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Blogging WealthTrack: Christine Benz (Retire Early? Or not?)

 This morning I've watched an interesting video on Consuelo Mack: WealthTrack. Here, Consuelo's guest, a longtime contributor, Christine Benz, a personal finance expert from Morningstar joined Consuelo for a discussion on issues related to retirement, in particular in the current market environments. This conversation is even more interesting against the backdrop of The Great Resignation. I found Christine's advice to be particularly interesting on a couple of fronts. Her advice in dealing with talking about retirement in general, in particular for people who are in the process of thinking about retiring early gave me pause. She is considering the traditional advice of a 4 percent withdrawal rate to be dangerous and indeed, actually concerning. According to the recent research she cites, a 3% withdrawal rate is a better option. Even more than the four percent rule, I think that her comments on annuities are particularly interesting. While annuities have been given a bad nam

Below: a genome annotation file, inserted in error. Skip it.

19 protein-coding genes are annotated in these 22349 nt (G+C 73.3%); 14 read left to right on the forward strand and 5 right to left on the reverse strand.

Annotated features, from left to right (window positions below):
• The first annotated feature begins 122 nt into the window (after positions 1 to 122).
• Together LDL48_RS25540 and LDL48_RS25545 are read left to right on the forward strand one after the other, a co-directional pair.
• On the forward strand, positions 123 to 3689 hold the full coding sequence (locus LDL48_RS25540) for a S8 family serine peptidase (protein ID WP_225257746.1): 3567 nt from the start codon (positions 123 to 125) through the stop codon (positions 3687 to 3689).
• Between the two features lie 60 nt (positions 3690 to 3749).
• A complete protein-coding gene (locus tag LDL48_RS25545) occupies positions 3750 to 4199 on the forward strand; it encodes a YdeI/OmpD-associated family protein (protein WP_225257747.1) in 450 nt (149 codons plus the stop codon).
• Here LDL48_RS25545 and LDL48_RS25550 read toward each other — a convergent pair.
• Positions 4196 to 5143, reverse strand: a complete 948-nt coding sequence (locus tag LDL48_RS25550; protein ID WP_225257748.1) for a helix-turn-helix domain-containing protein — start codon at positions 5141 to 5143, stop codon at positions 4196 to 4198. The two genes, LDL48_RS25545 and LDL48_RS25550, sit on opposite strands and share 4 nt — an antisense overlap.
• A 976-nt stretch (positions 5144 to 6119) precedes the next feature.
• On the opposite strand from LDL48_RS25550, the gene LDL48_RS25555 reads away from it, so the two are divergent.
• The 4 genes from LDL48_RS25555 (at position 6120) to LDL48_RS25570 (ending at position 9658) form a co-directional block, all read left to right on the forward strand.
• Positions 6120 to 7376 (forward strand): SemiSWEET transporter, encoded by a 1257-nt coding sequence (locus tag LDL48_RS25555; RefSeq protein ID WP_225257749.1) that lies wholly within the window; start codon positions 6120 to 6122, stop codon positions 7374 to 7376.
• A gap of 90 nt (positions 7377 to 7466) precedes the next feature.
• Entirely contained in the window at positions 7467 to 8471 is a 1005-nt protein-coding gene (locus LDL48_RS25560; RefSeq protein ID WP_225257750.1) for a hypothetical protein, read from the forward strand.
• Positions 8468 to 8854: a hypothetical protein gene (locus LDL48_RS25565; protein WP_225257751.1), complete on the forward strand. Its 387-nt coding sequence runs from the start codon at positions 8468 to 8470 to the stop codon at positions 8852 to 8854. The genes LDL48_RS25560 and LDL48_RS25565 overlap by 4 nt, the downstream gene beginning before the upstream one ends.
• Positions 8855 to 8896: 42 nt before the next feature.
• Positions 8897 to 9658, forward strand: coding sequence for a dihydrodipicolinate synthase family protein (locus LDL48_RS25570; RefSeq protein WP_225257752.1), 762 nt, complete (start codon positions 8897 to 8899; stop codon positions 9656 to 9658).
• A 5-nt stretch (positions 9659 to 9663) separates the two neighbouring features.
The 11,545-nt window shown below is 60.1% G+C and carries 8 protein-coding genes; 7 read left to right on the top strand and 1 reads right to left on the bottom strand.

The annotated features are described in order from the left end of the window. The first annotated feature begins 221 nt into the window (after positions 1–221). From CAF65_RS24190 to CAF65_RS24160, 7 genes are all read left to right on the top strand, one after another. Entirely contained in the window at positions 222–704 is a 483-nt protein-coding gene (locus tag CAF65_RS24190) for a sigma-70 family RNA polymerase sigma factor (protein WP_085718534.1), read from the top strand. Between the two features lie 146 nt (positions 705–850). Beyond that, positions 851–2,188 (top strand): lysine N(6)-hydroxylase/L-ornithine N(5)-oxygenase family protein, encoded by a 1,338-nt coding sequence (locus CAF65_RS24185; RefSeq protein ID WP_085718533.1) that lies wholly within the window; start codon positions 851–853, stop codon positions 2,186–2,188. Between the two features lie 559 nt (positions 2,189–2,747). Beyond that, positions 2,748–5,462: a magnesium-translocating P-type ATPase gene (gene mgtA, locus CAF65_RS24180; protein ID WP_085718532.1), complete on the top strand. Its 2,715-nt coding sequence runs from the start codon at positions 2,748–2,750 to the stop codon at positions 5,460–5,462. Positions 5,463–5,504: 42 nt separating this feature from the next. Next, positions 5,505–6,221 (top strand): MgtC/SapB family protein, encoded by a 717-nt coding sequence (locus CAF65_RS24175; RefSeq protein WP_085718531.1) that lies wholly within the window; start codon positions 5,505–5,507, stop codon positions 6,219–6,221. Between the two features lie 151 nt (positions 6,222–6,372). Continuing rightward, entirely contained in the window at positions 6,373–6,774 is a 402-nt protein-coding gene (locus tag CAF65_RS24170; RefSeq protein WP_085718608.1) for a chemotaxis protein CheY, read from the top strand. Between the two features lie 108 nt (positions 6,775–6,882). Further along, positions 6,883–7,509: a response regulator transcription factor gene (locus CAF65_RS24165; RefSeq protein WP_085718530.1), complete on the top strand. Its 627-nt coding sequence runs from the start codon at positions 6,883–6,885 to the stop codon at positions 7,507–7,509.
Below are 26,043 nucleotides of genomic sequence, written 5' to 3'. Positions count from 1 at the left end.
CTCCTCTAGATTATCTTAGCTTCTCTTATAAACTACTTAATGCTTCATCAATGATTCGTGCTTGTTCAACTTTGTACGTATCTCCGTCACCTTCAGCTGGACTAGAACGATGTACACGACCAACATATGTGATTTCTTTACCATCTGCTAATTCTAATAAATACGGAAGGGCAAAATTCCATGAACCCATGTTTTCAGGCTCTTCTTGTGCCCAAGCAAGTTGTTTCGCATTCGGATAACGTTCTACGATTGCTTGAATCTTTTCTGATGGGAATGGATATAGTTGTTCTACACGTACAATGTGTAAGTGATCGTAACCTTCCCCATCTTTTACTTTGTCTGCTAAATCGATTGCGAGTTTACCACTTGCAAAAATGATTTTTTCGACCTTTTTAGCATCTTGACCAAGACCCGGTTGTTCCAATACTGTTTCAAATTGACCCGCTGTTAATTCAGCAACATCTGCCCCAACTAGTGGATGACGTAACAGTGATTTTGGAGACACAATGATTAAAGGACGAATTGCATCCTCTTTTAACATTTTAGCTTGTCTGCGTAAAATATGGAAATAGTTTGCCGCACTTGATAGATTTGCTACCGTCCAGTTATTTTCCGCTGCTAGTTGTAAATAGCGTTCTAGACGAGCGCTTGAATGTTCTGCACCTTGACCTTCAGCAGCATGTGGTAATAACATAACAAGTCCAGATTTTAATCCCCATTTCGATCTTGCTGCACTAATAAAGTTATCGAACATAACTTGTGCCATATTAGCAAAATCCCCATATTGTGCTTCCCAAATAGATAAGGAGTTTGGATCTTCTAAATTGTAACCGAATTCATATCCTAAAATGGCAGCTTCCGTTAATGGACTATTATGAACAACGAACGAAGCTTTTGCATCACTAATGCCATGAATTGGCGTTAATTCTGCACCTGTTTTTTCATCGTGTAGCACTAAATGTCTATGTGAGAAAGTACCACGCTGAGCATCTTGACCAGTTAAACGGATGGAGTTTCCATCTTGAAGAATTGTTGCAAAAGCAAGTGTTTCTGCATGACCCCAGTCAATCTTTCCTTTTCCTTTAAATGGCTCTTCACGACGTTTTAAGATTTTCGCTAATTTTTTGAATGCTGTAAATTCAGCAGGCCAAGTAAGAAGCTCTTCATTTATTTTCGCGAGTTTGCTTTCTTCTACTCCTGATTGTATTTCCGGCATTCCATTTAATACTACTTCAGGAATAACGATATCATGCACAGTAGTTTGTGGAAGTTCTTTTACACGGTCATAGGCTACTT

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More Money Into Ibonds

 At this point, it seems like a well-known strategy for handling inflation: ibonds. While there was not much press about this, it is in fact something that I did late last year in order to capitalize on the fact that this interest rate was bound for up to 10000 dollars as part of my allotment for 2021. Then now that we're in the new year, I have moved another 10000 into the account. All of this can be done easily at if you're willing to give up the fact that the money is locked up, that the interest rates to be paid will be somewhat lower than you could earn in the market, and you're able to ensure that you're not needing the money for the near future.  For me personally, I find that this is a great way to lock up about 25% of my emergency (safe) money instead of putting it into a High Yield Savings account. This interest rate changes every six months, but even if it is much lower, I think that we're going to be in much better shape than if